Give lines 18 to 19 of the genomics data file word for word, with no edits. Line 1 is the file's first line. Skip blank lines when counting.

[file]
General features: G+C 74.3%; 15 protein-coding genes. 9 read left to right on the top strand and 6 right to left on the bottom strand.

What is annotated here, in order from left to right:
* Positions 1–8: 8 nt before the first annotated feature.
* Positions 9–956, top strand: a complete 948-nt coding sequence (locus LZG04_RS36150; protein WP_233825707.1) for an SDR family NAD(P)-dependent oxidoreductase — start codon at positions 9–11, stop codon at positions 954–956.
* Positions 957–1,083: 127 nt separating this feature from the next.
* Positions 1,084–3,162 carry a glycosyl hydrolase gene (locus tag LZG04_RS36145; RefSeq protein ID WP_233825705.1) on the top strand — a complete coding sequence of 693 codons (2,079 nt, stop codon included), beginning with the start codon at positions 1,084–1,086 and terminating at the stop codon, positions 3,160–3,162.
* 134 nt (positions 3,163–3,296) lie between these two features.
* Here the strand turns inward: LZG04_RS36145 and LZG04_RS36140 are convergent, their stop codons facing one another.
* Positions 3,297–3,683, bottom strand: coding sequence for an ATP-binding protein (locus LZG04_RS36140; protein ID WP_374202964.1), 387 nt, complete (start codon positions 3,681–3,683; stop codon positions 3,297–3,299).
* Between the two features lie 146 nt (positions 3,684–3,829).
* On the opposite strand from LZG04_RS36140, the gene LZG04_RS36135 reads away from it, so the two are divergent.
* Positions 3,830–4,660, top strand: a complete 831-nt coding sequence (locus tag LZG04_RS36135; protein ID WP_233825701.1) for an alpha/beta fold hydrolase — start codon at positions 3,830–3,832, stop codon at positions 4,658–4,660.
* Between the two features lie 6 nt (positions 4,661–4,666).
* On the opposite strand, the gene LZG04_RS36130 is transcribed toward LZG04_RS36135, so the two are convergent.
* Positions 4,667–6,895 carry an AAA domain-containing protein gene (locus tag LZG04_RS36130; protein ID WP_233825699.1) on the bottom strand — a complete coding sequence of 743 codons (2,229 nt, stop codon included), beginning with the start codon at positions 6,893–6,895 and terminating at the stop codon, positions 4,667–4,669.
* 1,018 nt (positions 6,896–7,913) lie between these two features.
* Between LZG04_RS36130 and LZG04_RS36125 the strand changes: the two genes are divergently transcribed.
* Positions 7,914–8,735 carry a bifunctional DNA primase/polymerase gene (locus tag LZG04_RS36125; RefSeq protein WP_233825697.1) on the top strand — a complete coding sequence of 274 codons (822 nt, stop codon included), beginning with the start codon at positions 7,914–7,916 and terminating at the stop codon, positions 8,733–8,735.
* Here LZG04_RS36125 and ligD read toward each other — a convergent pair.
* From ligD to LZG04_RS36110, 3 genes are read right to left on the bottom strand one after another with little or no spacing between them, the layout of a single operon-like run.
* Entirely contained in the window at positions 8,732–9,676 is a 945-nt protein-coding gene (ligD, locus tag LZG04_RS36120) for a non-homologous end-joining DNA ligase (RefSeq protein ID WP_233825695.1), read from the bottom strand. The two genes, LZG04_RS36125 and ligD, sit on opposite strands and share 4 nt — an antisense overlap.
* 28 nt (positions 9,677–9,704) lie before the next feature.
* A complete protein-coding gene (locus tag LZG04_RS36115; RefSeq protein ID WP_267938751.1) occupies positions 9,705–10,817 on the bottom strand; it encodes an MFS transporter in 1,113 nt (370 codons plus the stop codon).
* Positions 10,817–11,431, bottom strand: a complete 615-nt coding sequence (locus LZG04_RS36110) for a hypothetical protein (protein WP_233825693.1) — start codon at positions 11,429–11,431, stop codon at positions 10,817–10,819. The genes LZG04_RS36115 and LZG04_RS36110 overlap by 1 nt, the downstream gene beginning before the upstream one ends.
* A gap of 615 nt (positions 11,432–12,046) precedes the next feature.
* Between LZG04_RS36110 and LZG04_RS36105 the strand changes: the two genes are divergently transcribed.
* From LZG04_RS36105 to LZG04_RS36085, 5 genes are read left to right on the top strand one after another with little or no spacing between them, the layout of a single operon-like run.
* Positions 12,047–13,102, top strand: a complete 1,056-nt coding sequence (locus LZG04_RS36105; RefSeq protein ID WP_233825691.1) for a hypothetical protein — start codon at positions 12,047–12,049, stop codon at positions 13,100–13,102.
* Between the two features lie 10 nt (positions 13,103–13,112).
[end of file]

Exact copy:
* Positions 7,914–8,735 carry a bifunctional DNA primase/polymerase gene (locus tag LZG04_RS36125; RefSeq protein WP_233825697.1) on the top strand — a complete coding sequence of 274 codons (822 nt, stop codon included), beginning with the start codon at positions 7,914–7,916 and terminating at the stop codon, positions 8,733–8,735.
* Here LZG04_RS36125 and ligD read toward each other — a convergent pair.